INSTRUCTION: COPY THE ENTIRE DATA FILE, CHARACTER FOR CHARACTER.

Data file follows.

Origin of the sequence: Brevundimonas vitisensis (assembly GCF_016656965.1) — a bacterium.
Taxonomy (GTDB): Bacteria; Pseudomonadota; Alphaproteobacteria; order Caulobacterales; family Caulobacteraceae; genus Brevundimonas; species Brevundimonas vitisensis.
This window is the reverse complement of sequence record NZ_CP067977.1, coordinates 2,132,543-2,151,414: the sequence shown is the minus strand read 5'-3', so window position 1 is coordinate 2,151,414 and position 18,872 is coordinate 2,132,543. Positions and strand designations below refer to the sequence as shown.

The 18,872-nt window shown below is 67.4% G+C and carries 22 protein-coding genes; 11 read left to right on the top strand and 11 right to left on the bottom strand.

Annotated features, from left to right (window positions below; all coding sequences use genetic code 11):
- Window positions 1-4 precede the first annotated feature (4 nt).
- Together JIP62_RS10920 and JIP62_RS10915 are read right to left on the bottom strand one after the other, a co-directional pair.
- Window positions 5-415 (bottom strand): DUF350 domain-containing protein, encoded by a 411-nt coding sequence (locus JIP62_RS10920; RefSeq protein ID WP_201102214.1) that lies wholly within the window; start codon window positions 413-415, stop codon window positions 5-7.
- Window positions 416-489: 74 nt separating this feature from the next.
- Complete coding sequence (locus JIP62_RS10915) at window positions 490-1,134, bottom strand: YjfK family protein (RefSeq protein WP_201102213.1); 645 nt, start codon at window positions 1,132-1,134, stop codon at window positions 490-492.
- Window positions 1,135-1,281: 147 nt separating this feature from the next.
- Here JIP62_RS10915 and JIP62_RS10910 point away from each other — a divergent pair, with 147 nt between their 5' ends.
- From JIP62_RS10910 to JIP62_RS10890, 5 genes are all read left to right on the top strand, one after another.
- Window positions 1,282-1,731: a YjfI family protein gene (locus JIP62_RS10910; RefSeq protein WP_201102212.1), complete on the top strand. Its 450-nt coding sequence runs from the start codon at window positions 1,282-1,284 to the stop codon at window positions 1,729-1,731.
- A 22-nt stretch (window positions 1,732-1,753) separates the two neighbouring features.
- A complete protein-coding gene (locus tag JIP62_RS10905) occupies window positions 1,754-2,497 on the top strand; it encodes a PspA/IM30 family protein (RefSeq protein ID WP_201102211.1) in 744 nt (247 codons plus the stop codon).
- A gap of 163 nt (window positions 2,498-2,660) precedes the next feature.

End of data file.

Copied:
Origin of the sequence: Brevundimonas vitisensis (assembly GCF_016656965.1) — a bacterium.
Taxonomy (GTDB): Bacteria; Pseudomonadota; Alphaproteobacteria; order Caulobacterales; family Caulobacteraceae; genus Brevundimonas; species Brevundimonas vitisensis.
This window is the reverse complement of sequence record NZ_CP067977.1, coordinates 2,132,543-2,151,414: the sequence shown is the minus strand read 5'-3', so window position 1 is coordinate 2,151,414 and position 18,872 is coordinate 2,132,543. Positions and strand designations below refer to the sequence as shown.

The 18,872-nt window shown below is 67.4% G+C and carries 22 protein-coding genes; 11 read left to right on the top strand and 11 right to left on the bottom strand.

Annotated features, from left to right (window positions below; all coding sequences use genetic code 11):
- Window positions 1-4 precede the first annotated feature (4 nt).
- Together JIP62_RS10920 and JIP62_RS10915 are read right to left on the bottom strand one after the other, a co-directional pair.
- Window positions 5-415 (bottom strand): DUF350 domain-containing protein, encoded by a 411-nt coding sequence (locus JIP62_RS10920; RefSeq protein ID WP_201102214.1) that lies wholly within the window; start codon window positions 413-415, stop codon window positions 5-7.
- Window positions 416-489: 74 nt separating this feature from the next.
- Complete coding sequence (locus JIP62_RS10915) at window positions 490-1,134, bottom strand: YjfK family protein (RefSeq protein WP_201102213.1); 645 nt, start codon at window positions 1,132-1,134, stop codon at window positions 490-492.
- Window positions 1,135-1,281: 147 nt separating this feature from the next.
- Here JIP62_RS10915 and JIP62_RS10910 point away from each other — a divergent pair, with 147 nt between their 5' ends.
- From JIP62_RS10910 to JIP62_RS10890, 5 genes are all read left to right on the top strand, one after another.
- Window positions 1,282-1,731: a YjfI family protein gene (locus JIP62_RS10910; RefSeq protein WP_201102212.1), complete on the top strand. Its 450-nt coding sequence runs from the start codon at window positions 1,282-1,284 to the stop codon at window positions 1,729-1,731.
- A 22-nt stretch (window positions 1,732-1,753) separates the two neighbouring features.
- A complete protein-coding gene (locus tag JIP62_RS10905) occupies window positions 1,754-2,497 on the top strand; it encodes a PspA/IM30 family protein (RefSeq protein ID WP_201102211.1) in 744 nt (247 codons plus the stop codon).
- A gap of 163 nt (window positions 2,498-2,660) precedes the next feature.